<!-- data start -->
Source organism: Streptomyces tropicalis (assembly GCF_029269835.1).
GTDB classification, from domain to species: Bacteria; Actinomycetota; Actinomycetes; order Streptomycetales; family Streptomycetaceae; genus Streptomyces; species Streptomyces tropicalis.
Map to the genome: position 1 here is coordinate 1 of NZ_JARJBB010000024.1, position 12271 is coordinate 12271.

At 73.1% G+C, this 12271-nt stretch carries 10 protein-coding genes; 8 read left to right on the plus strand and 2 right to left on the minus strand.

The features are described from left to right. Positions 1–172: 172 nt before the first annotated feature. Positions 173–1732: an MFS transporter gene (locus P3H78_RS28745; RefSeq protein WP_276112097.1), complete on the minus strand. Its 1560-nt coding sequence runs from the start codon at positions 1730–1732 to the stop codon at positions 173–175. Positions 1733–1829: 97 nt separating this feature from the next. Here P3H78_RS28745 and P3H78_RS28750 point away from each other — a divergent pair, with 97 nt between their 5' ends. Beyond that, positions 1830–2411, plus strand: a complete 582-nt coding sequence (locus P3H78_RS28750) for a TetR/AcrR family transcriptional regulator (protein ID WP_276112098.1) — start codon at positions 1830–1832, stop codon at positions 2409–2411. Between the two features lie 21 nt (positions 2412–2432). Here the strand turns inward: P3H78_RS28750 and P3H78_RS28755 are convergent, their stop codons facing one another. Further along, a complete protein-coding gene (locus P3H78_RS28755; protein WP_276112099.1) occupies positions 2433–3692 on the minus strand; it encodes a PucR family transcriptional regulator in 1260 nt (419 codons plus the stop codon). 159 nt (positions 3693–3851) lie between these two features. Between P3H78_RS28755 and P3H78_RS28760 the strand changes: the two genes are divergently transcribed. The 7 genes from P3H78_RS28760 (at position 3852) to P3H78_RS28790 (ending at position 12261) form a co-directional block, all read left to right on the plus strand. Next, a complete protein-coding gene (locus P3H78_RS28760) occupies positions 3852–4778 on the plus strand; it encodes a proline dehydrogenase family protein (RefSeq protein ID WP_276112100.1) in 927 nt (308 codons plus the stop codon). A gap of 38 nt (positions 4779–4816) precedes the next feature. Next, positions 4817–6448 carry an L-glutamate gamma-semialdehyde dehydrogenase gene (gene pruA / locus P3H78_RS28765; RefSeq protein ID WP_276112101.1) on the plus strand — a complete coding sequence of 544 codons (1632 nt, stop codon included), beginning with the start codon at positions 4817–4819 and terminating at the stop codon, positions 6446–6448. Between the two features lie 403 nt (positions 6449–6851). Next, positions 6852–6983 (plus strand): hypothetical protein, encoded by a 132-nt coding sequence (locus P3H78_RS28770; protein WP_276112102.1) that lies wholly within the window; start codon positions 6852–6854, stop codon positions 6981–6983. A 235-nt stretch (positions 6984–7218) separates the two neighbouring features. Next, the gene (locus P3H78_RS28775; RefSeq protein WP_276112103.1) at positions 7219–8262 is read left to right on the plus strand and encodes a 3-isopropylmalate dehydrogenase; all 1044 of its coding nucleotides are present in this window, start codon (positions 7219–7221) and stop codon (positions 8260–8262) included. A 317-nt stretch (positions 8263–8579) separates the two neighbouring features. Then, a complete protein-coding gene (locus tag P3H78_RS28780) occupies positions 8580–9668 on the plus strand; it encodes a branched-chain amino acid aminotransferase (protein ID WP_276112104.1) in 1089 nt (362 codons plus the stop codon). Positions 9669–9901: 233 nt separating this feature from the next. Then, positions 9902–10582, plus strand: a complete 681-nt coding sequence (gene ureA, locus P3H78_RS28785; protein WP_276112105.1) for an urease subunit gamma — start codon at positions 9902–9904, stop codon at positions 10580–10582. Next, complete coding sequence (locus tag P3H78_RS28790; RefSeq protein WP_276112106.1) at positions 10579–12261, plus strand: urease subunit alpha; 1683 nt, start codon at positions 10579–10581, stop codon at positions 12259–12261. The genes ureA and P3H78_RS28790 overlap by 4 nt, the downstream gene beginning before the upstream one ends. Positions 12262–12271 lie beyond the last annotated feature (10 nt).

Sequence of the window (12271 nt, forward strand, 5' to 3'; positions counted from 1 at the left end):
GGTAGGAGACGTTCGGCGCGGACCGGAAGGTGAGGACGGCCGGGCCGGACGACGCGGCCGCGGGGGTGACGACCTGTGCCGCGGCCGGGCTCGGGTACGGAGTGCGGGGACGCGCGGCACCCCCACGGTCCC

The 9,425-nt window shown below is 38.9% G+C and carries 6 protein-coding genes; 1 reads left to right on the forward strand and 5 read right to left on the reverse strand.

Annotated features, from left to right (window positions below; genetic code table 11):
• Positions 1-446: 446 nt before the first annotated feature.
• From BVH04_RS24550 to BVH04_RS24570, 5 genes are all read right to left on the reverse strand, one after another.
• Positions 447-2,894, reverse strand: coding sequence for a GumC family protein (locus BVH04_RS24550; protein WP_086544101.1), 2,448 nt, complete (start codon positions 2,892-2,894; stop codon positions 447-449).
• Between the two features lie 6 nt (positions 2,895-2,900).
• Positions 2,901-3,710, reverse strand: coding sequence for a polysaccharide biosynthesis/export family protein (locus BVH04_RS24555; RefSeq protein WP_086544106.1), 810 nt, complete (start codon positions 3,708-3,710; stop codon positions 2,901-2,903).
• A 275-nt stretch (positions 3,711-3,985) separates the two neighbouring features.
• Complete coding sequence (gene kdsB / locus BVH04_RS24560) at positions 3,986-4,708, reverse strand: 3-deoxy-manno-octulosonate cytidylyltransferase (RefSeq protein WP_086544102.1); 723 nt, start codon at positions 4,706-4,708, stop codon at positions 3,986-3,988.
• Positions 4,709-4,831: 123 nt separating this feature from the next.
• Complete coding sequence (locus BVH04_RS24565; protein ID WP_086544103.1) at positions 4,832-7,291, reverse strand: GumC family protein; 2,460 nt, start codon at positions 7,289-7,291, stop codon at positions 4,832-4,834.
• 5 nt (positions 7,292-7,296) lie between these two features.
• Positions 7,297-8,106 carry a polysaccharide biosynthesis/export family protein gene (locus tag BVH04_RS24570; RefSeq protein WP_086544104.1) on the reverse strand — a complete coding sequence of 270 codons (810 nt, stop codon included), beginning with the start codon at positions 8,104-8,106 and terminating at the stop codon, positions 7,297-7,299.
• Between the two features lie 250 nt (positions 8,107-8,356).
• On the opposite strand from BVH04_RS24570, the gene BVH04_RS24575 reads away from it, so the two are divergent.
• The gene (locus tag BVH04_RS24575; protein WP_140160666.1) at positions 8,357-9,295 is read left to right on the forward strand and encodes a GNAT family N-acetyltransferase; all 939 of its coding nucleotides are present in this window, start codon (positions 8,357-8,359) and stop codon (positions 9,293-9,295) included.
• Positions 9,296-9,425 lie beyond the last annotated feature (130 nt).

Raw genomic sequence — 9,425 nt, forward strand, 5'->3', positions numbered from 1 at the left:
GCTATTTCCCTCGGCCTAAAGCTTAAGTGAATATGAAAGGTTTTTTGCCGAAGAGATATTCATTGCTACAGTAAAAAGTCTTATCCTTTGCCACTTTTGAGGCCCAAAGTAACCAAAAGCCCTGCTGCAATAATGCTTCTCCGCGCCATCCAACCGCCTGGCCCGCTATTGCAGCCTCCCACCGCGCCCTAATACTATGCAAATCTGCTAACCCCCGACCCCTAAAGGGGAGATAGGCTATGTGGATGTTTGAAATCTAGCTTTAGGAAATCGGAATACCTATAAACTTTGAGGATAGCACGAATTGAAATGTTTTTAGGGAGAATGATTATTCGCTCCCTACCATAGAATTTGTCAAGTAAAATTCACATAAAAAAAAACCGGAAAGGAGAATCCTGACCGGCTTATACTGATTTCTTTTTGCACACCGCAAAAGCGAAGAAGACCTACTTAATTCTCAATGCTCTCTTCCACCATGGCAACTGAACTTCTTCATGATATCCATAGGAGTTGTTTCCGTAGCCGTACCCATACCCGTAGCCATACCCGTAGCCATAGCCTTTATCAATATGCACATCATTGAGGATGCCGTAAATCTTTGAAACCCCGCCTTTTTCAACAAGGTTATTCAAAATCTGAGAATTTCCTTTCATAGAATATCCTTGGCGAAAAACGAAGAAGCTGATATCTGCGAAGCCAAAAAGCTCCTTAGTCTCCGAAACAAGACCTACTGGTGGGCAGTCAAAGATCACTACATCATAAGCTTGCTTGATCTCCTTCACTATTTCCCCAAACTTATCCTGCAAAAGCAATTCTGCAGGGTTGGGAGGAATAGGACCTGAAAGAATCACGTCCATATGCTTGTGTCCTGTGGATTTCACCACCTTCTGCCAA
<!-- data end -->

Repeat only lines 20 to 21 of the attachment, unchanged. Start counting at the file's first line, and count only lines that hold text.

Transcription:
• Positions 7,297-8,106 carry a polysaccharide biosynthesis/export family protein gene (locus tag BVH04_RS24570; RefSeq protein WP_086544104.1) on the reverse strand — a complete coding sequence of 270 codons (810 nt, stop codon included), beginning with the start codon at positions 8,104-8,106 and terminating at the stop codon, positions 7,297-7,299.
• Between the two features lie 250 nt (positions 8,107-8,356).